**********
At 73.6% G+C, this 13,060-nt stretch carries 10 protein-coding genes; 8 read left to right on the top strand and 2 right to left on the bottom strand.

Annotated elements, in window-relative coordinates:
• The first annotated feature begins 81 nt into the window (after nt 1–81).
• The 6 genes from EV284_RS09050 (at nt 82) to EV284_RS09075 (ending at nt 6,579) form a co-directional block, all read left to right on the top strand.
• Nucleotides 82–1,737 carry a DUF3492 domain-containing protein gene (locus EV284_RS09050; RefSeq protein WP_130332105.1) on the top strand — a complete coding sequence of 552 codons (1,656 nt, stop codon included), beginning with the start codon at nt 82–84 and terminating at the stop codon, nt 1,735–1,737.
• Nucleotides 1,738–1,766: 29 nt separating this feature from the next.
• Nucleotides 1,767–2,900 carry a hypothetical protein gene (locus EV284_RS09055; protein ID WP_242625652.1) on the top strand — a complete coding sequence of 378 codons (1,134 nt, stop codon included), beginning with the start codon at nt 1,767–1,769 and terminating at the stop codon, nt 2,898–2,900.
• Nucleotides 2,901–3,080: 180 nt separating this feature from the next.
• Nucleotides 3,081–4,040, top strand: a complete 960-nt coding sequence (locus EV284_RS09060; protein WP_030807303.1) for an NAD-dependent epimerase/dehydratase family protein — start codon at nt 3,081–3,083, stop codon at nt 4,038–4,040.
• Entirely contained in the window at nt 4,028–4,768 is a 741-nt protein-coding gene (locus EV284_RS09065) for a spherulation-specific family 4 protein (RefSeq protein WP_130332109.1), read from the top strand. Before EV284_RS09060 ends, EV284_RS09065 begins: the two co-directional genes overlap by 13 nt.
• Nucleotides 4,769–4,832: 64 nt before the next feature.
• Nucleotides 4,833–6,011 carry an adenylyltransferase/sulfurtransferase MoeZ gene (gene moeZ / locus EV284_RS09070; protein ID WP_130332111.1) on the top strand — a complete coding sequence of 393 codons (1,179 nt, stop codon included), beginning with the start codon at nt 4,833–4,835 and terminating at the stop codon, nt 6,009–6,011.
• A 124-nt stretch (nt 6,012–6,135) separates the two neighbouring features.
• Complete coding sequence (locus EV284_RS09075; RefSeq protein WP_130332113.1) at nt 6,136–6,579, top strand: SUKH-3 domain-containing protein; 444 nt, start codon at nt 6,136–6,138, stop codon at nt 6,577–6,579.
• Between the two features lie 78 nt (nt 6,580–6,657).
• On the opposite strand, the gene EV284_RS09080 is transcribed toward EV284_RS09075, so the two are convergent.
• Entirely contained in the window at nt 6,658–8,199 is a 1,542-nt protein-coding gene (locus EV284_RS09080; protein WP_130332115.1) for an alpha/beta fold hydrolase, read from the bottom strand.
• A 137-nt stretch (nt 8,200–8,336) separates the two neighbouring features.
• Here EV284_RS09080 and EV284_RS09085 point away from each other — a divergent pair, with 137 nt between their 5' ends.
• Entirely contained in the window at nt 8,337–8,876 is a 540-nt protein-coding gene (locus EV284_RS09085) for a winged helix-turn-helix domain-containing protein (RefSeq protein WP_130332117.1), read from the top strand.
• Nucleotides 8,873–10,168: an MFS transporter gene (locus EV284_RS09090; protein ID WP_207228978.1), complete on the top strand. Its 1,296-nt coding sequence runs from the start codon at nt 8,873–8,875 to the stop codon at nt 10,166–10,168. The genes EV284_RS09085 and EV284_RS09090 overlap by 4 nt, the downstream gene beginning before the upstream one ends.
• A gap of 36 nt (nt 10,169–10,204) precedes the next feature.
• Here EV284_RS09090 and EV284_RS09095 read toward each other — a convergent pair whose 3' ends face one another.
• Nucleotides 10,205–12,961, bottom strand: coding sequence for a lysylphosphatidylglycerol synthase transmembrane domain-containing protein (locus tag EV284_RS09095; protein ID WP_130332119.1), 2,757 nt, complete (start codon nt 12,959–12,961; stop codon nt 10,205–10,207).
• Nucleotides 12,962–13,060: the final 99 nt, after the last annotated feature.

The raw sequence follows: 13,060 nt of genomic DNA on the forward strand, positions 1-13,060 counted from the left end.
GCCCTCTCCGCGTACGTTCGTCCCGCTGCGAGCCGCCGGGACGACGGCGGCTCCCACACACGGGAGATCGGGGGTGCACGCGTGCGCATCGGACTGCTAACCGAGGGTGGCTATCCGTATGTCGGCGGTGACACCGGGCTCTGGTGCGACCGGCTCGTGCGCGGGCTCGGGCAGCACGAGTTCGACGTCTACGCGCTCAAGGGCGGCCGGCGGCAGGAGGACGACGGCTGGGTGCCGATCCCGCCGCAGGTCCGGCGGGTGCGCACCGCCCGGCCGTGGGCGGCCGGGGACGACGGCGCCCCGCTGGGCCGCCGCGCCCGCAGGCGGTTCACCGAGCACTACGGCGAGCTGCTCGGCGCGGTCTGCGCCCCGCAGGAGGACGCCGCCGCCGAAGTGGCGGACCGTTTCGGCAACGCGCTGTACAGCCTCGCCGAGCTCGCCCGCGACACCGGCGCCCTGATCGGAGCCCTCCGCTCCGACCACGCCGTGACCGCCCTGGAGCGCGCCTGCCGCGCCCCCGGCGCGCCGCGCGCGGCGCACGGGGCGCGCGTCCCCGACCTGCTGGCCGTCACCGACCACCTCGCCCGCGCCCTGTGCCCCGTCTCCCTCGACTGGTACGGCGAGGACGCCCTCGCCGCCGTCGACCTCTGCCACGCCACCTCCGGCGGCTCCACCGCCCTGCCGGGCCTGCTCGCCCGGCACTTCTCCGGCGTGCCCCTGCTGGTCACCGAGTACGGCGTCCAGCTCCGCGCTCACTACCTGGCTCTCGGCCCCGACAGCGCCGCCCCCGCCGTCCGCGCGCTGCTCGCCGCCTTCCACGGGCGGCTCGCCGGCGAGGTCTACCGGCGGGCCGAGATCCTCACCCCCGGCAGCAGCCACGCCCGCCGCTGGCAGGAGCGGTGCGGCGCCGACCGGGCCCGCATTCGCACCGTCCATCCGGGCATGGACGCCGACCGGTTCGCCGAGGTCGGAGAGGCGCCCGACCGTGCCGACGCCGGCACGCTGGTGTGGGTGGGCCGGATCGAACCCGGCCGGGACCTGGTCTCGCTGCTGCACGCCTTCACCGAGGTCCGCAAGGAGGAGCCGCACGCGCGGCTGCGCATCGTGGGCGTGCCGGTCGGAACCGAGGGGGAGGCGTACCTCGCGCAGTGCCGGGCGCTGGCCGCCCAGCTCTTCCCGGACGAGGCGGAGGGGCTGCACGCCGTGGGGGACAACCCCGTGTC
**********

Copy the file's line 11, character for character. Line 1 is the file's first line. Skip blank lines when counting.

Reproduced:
• Nucleotides 4,769–4,832: 64 nt before the next feature.